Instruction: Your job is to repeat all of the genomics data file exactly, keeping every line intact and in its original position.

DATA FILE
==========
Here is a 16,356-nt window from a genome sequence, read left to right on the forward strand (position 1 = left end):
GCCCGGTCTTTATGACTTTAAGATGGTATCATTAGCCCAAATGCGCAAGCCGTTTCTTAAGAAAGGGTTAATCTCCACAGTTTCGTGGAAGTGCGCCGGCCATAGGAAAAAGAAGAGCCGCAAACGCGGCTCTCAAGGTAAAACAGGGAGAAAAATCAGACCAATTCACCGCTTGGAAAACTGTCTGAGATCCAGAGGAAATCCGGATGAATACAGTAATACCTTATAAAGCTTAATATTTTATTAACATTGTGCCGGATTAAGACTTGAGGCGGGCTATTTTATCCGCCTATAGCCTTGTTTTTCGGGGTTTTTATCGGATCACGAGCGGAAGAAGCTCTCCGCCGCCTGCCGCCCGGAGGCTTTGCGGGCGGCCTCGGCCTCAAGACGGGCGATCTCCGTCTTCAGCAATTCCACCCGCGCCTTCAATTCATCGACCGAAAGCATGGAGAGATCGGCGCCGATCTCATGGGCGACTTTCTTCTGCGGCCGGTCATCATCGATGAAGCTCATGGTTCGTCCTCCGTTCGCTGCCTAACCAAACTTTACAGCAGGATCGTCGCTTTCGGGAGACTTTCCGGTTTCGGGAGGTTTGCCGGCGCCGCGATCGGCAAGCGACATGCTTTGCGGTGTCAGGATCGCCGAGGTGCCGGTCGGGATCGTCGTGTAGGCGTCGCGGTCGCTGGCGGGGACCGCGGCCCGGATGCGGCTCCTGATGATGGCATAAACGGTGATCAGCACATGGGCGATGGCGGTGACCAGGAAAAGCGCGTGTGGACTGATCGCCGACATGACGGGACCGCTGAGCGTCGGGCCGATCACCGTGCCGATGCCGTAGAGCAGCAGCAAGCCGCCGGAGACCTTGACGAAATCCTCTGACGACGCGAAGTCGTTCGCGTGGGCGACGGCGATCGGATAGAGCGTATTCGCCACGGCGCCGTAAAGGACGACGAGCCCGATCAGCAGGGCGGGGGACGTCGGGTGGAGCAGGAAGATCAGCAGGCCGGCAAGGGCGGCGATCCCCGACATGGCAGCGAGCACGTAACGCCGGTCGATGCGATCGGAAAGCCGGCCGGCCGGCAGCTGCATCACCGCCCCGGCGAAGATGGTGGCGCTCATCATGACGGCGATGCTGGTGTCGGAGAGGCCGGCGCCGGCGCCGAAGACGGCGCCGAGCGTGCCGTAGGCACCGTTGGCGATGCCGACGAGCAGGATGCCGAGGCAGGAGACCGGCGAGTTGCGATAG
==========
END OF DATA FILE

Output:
Here is a 16,356-nt window from a genome sequence, read left to right on the forward strand (position 1 = left end):
GCCCGGTCTTTATGACTTTAAGATGGTATCATTAGCCCAAATGCGCAAGCCGTTTCTTAAGAAAGGGTTAATCTCCACAGTTTCGTGGAAGTGCGCCGGCCATAGGAAAAAGAAGAGCCGCAAACGCGGCTCTCAAGGTAAAACAGGGAGAAAAATCAGACCAATTCACCGCTTGGAAAACTGTCTGAGATCCAGAGGAAATCCGGATGAATACAGTAATACCTTATAAAGCTTAATATTTTATTAACATTGTGCCGGATTAAGACTTGAGGCGGGCTATTTTATCCGCCTATAGCCTTGTTTTTCGGGGTTTTTATCGGATCACGAGCGGAAGAAGCTCTCCGCCGCCTGCCGCCCGGAGGCTTTGCGGGCGGCCTCGGCCTCAAGACGGGCGATCTCCGTCTTCAGCAATTCCACCCGCGCCTTCAATTCATCGACCGAAAGCATGGAGAGATCGGCGCCGATCTCATGGGCGACTTTCTTCTGCGGCCGGTCATCATCGATGAAGCTCATGGTTCGTCCTCCGTTCGCTGCCTAACCAAACTTTACAGCAGGATCGTCGCTTTCGGGAGACTTTCCGGTTTCGGGAGGTTTGCCGGCGCCGCGATCGGCAAGCGACATGCTTTGCGGTGTCAGGATCGCCGAGGTGCCGGTCGGGATCGTCGTGTAGGCGTCGCGGTCGCTGGCGGGGACCGCGGCCCGGATGCGGCTCCTGATGATGGCATAAACGGTGATCAGCACATGGGCGATGGCGGTGACCAGGAAAAGCGCGTGTGGACTGATCGCCGACATGACGGGACCGCTGAGCGTCGGGCCGATCACCGTGCCGATGCCGTAGAGCAGCAGCAAGCCGCCGGAGACCTTGACGAAATCCTCTGACGACGCGAAGTCGTTCGCGTGGGCGACGGCGATCGGATAGAGCGTATTCGCCACGGCGCCGTAAAGGACGACGAGCCCGATCAGCAGGGCGGGGGACGTCGGGTGGAGCAGGAAGATCAGCAGGCCGGCAAGGGCGGCGATCCCCGACATGGCAGCGAGCACGTAACGCCGGTCGATGCGATCGGAAAGCCGGCCGGCCGGCAGCTGCATCACCGCCCCGGCGAAGATGGTGGCGCTCATCATGACGGCGATGCTGGTGTCGGAGAGGCCGGCGCCGGCGCCGAAGACGGCGCCGAGCGTGCCGTAGGCACCGTTGGCGATGCCGACGAGCAGGATGCCGAGGCAGGAGACCGGCGAGTTGCGATAG